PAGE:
POTUS Visits Staten Island

Today President Obama dropped in (literally—his helicopter landed there) on the Staten Island Miller Field disaster relief complex. Tyson teams from our Grannis, Arkansas/Broken Bow, Oklahoma, complex, and the New Holland, Pennsylvania, transportation group were there preparing meals. Even though the POTUS didn’t take advantage of a chicken sandwich, several Secret Service folks did, once they fully confirmed our guys were safe. [print_gllr id=3216]

Tyson Donates 193,000 Pounds of Protein to Nationwide Food Banks

Marc Morial, president of the National Urban League, receives a Tyson donation by Ray Ables, complex manager of Forest, Miss., and Donnie Smith, president and CEO of Tyson Foods in Jackson, Miss., in June.

Tyson Foods, Inc. has completed a 10-city string of food donations, marking the end of a campaign in which the company donated 193,000 total pounds of protein to food banks across the southeast.

As part of its 2012 “Show Us Your Nugget Face” promotion (www.ShowUsYourNuggetFace.com), where the public voted on their favorite children pictured with Tyson Chicken Nuggets, Tyson Foods pledged to donate 1 million pounds of food to hunger relief organizations across America.

Food banks included the Atlanta Community Food Bank, the Foodbank of Southeastern Virginia, the Food Bank of Iowa, Feeding America Tampa Bay, Second Harvest of South Georgia, the Food bank of Contra Costa & Solano, the Lowcountry Food Bank in Charleston, S.C., the Food Bank of Central & Eastern North Carolina, the Central Virginia Food Bank and Second Harvest Food Bank of Metrolina. Each food bank received more than 30,000 pounds of protein.

Last year Tyson launched the “KNOW Hunger” campaign to raise hunger awareness. As part of the campaign, the company released the results of a survey which found that one in four Americans is worried about having enough money to put food on the table and that many Americans are unaware of how serious hunger is in their own communities. Raising awareness that hunger exists in every community in the country reinforces the campaign’s imperative that “We should all KNOW Hunger.”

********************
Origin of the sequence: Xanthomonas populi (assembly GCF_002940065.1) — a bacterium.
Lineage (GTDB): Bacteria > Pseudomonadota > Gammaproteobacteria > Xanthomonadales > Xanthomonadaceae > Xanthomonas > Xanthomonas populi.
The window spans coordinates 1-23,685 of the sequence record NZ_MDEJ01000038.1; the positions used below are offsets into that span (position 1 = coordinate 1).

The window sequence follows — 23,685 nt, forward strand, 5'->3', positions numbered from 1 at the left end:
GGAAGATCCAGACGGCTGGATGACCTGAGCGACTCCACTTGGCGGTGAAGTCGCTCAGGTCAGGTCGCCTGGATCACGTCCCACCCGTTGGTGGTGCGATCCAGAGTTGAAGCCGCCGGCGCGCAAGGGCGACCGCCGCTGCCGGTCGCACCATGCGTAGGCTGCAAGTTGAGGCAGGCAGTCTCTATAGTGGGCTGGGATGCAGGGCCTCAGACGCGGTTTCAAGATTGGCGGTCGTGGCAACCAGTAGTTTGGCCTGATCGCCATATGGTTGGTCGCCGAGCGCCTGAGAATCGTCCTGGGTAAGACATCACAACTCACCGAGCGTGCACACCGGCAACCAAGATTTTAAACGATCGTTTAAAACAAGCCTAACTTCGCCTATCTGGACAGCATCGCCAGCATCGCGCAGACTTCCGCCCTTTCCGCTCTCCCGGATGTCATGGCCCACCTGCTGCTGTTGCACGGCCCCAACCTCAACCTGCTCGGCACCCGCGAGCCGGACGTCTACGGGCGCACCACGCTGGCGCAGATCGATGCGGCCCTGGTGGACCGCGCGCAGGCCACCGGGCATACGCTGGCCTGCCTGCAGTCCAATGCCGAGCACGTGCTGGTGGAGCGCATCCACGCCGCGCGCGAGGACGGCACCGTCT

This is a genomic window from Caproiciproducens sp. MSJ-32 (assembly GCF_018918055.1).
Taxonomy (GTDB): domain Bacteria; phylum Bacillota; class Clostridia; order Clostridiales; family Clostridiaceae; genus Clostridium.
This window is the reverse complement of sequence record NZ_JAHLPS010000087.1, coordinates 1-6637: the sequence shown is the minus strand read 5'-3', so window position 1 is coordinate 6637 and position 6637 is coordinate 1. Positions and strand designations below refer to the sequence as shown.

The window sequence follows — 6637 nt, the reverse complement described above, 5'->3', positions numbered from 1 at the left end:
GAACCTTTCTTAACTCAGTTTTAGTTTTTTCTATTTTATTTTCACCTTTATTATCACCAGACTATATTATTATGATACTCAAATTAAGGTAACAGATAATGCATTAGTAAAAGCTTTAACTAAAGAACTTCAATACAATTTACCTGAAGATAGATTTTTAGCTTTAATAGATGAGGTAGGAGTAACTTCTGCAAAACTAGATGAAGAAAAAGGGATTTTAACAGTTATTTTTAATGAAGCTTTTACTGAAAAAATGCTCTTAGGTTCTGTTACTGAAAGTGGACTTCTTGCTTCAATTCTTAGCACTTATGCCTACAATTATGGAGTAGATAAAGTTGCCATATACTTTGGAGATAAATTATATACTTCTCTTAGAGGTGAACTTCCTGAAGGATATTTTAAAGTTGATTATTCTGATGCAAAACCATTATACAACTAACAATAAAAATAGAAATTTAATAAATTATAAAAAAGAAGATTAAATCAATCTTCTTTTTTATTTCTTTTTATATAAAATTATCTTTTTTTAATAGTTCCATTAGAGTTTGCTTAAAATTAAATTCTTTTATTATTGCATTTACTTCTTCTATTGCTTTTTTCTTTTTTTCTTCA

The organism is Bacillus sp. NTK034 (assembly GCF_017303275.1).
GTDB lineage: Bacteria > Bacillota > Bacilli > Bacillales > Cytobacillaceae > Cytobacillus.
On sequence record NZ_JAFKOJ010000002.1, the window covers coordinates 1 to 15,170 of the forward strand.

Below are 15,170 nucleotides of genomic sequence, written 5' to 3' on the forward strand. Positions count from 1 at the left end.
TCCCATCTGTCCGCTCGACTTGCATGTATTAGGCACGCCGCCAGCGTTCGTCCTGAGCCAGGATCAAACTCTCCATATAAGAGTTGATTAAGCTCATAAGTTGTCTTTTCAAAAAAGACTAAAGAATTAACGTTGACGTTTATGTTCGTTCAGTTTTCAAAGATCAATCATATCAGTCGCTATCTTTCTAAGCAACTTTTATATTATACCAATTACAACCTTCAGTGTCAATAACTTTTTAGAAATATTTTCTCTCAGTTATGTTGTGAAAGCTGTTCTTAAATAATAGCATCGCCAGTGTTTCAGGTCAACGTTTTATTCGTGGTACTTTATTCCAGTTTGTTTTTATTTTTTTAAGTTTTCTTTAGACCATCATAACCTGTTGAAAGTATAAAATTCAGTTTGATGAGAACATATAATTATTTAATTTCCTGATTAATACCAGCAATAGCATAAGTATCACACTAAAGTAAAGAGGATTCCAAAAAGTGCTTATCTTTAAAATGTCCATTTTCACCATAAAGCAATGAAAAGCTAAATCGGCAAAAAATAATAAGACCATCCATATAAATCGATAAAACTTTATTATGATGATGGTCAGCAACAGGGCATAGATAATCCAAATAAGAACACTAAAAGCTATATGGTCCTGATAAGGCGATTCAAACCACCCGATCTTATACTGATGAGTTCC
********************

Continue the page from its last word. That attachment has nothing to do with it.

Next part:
Hunger Twitterers List

We created this blog in 2007, with the goal of raising awareness of the issue of hunger and supporting the community of people and organizations involved in hunger relief.   Early on I was excited about the potential of social media tools bringing the hunger community together.  In early 2008, I created a list of those in the hunger community using Twitter. It had about twenty accounts.  It’s grown a bit since then–see below. Go follow these folks.   If  you’re interested in having your name attached, message me on Twitter @TysonFoods.

disclaimer–while I do try to keep the list current, it’s three years old, so there might be a few inactive accounts on here.

http://twitter.com/sharestrength   SOS primary account
http://twitter.com/FeedingAmerica   Feeding America
http://twitter.com/billshore  Billy Shore, founder of Share Our Strength
http://twitter.com/dpmichel  Dan Michel–social media for Feeding America
http://twitter.com/ellendamaschino  Ellen Damaschino SOS OFL Hall of Fame Chef and blogger
http://twitter.com/hungeractions  Take Action on Hunger
http://twitter.com/rockforhunger   Rock for Hunger
http://twitter.com/FTWM  Feed Them With Music
http://twitter.com/Ddavenport   David Davenport–CEO Second Harvest Food Bank, St. Joseph, Missouri
http://twitter.com/lisa_goddard     Lisa Goddard, Online Marketing Director, CAFB
http://twitter.com/jelyo n John Lyon, Faith-Based Capacity Building-VISTA, CAFB
http://twitter.com/jcdwyer  JC Dwyer, Texas Food Bank Network, Statewide Advocacy Director,
http://twitter.com/EricaBenavide s San Antonio Food Bank Community Relations Manager
http://twitter.com/EndChildHunge r  Michael Farver
http://twitter.com/susanapics  Susan Adcock Photoblogger
http://twitter.com/ederdn  Ed Nicholson, personal account
http://twitter.com/azganjar    A. Zganjar, Share Our Strength
http://twitter.com/SuzyTwohig  Suzy Twohig, Share Our Strength
http://twitter.com/TSARedKettle  The Salvation Army Red Kettle Campaign
http://twitter.com/teamlivefeed  Tom Robinson, Live Feed (Music for hunger relief, St. Louis)
http://twitter.com/FriendsofWFP  Friends of the World Food Program
http://twitter.com/cookingwithamy  Cooking With Amy– Hunger Challenge Blogger